Originally published in January 2009.
Were he still alive, my father would have turned 100 on New Year’s Day. At least that’s when we would have celebrated his birthday. Accurate record-keeping was rare in the village he came from in Pinsk, Russia. Growing up, Dad said his birthday may have been in mid-November since he was named Joseph, after the biblical figure whose Torah portion is chanted in synagogues at that time of year.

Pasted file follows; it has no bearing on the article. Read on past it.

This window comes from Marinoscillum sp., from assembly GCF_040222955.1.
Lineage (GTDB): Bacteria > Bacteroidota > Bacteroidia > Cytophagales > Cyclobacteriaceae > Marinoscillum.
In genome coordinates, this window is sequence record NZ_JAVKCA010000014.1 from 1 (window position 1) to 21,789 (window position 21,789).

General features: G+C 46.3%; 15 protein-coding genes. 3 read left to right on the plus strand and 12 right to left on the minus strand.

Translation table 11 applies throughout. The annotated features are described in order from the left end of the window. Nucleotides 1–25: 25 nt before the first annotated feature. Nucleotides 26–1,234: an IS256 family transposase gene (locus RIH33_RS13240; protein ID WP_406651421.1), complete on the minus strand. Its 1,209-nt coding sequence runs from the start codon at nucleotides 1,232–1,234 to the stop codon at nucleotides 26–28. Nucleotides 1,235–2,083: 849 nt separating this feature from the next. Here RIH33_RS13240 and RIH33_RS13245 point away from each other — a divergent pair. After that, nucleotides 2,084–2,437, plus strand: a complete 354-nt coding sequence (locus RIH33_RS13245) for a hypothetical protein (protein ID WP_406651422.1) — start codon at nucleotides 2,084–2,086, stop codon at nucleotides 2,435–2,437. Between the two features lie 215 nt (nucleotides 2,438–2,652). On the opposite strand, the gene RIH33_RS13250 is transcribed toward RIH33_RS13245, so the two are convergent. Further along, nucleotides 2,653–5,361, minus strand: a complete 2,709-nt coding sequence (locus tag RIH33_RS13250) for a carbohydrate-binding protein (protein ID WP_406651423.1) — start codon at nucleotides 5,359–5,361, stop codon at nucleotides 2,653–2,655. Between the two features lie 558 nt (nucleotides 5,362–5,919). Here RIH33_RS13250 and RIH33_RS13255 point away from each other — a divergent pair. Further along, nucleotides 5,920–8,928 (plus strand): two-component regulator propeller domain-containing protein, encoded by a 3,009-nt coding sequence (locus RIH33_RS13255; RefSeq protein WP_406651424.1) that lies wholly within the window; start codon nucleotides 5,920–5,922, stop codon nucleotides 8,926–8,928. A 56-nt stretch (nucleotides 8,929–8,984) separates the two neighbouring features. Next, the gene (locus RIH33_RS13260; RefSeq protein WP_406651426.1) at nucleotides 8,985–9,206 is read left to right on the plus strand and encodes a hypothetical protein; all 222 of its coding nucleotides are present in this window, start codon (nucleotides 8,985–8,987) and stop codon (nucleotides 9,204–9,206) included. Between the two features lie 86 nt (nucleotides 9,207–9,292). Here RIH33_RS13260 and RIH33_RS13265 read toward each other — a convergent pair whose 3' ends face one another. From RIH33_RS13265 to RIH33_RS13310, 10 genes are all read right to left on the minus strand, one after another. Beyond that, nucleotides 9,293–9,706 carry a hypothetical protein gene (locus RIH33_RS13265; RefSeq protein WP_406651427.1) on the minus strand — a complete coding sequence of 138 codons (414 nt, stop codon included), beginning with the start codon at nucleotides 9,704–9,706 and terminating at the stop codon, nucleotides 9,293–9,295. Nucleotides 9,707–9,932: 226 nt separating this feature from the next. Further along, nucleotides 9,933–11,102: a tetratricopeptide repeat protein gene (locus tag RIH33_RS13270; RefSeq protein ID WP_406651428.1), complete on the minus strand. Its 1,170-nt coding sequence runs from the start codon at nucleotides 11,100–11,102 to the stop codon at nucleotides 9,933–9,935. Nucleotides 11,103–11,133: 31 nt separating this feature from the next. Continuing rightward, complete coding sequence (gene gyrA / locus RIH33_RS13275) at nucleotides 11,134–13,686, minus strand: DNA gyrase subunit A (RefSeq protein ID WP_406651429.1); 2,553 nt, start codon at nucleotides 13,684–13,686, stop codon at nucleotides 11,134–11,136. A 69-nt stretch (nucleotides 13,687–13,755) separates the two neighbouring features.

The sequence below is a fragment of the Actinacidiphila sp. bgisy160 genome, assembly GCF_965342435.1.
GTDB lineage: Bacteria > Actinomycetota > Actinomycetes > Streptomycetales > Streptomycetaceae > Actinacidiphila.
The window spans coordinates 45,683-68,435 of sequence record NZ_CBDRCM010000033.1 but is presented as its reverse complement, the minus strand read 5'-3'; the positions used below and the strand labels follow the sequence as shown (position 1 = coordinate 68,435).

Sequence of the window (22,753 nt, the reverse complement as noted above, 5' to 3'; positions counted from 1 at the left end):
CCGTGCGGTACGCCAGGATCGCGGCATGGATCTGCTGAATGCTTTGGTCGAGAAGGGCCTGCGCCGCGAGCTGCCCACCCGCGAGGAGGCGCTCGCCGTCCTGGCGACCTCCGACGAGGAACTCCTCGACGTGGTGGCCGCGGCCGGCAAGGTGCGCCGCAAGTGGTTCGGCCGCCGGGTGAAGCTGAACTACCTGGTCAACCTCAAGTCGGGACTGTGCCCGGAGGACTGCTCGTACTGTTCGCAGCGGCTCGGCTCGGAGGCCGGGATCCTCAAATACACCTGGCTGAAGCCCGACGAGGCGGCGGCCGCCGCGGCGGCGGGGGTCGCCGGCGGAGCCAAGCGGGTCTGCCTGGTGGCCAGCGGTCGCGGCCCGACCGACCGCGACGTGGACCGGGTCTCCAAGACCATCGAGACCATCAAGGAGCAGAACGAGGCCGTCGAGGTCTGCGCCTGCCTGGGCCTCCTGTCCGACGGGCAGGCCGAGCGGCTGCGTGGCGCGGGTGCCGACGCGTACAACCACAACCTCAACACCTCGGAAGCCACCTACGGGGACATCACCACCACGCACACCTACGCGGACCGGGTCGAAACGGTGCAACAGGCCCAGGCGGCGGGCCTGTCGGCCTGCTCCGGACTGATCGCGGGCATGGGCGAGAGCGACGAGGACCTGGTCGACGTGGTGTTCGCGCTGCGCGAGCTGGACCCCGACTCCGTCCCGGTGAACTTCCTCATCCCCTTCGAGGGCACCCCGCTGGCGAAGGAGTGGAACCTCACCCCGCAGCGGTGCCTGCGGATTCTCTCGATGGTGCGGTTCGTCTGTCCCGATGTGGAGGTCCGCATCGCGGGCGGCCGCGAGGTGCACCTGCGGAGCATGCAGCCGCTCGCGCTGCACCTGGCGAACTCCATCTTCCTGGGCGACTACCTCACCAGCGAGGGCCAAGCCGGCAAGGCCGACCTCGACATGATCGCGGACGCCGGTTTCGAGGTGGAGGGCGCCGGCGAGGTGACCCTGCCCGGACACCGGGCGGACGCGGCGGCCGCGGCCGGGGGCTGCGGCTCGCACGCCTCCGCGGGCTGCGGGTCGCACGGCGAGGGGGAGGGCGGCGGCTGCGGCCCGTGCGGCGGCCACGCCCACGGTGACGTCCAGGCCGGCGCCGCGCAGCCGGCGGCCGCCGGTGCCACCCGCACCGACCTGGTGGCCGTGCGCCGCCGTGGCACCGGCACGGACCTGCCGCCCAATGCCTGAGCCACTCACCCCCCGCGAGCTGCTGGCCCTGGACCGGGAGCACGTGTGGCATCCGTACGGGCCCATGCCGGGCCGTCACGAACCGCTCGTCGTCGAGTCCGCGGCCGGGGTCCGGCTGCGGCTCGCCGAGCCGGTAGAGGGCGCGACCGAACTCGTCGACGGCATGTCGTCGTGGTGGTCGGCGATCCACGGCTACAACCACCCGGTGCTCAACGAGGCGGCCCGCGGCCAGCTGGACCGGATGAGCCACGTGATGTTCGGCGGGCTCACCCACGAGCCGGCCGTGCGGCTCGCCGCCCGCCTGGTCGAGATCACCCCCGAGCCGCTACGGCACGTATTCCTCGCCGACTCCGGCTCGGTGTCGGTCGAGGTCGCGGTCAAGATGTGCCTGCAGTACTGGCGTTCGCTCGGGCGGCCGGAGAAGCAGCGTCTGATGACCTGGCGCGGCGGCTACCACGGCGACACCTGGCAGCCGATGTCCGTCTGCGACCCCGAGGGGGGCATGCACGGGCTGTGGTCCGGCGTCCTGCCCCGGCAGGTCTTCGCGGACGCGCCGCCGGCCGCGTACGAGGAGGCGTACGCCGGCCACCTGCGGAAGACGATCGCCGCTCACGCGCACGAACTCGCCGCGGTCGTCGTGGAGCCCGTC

You may recall from Sunday school—or the hit musical Joseph and His Technicolor Dreamcoat— that Joseph was sold to a neighboring tribe by his brothers, jealous that he was their father’s favorite. His brothers also didn’t like the dreams Joseph had suggesting, that he, their much younger brother, was destined to lead them. When he went to find his shepherd-brothers tending their flock, they stripped him of his rainbow-colored tunic, threw him in a pit and prepared to slaughter him. Persuaded by another brother not to kill him, they settled on selling him to the Ishmaelites for 20 pieces of silver. The betrayal Joseph experienced may have been more dramatic than many of us have experienced—or have heard of—but his story still serves as a cautionary tale. Indeed, during his lifetime, my father and his family were betrayed by one of his brothers. Continue reading »